Mr Richard Ebaah Obeng, the Western North Regional Minister, has launched an initiative dubbed: “One-Child One-Desk” to provide furniture for students in the Region.
He called on the municipal and district chief executives in the area to play a critical role by soliciting funds to support the initiative to give everyone a chance to education.
Mr Obeng said education was one of the topmost priorities of President Nana Akufo-Addo and, as a Regional Minister, he would not deviate from that.
“We will work to ensure that every student in the Region has access to furniture irrespective of his or location,” he said.
The Minister said during a tour of schools in the Region, he observed the lack of furniture was a major defect in the education system, hence the initiative.
He announced that the Regional Coordinating Council had set up a committee, chaired by the Regional Coordinating Director, to receive donations in support of the project and assured that every donation would be shared properly.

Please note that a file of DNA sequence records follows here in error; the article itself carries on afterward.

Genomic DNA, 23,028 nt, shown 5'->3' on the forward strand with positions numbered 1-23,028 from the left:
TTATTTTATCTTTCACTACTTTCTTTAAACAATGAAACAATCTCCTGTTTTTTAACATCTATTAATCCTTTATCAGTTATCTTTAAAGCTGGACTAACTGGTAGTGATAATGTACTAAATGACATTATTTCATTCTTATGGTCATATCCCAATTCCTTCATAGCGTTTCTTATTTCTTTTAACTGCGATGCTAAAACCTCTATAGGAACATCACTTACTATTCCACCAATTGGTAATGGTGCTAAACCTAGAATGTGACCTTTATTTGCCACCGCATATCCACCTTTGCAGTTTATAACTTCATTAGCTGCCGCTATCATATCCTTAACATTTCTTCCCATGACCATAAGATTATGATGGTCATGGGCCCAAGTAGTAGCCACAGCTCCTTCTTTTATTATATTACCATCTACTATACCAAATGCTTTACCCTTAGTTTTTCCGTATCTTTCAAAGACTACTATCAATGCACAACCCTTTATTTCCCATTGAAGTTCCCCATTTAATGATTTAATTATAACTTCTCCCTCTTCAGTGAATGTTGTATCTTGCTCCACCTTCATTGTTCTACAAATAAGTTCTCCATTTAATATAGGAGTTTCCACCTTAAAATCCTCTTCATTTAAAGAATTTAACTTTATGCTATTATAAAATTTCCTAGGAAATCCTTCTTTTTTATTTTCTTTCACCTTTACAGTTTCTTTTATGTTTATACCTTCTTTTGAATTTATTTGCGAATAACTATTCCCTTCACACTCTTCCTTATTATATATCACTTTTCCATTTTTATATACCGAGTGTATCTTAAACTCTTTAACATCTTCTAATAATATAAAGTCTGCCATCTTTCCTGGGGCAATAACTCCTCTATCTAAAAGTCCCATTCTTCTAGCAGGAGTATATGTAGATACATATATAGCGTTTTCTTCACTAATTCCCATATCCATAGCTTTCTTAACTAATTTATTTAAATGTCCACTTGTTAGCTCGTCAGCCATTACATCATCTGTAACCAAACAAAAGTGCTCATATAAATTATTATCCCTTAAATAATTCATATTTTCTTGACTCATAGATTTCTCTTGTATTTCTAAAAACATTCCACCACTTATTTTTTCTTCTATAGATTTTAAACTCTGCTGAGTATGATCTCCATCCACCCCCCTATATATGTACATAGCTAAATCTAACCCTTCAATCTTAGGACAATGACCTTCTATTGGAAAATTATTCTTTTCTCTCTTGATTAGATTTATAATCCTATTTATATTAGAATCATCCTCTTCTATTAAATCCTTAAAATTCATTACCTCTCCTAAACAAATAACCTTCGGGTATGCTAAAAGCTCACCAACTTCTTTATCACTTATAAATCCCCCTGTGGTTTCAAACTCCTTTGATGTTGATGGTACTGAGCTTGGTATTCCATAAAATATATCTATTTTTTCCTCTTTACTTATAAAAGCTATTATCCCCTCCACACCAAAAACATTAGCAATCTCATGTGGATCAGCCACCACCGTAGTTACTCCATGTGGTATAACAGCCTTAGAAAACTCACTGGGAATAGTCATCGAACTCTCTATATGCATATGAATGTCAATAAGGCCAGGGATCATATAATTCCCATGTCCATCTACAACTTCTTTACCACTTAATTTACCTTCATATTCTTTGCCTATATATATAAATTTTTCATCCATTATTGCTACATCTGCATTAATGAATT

All the nine municipal and district assemblies pledged between Gh50,000 and Gh100,000 to support the initiative.
Mr Oscar Ofori Larbi, the Member of Parliament for Aowin, commended the Regional Minister and his team for the bold decision to help improve teaching and learning in the area and pledged Ghc20,000 to support the project.
Mr Stephen Kwaku Owusu, the Western North Regional Director of Education, said: “Government is doing well and must be highly commended for the introduction of educational reforms such as Teacher Professionalism, Standard Base Core at the Kingdergaten to Primary six Ievel and the Common Core Programme at the Junior and Senior High school levels aimed at improving education.”
He emphasised that spacing played a pivotal role in education and efforts to get furniture for schools must be supported by all.
Mr Owusu said the Western North Region had a deficit of 76,000 desks and that the Regional Education Directorate needed a total of 7,971 hexagonal desks at the Kingdagaten level, 15,000 dual desks at the lower primary, 33,021 at upper primary and 17,900 at the junior high school.
He stated that the lack of furniture had led to low enrollment and teaching and learning, especially at the basic level, and called on stakeholders to support the initiative in order to improve upon education.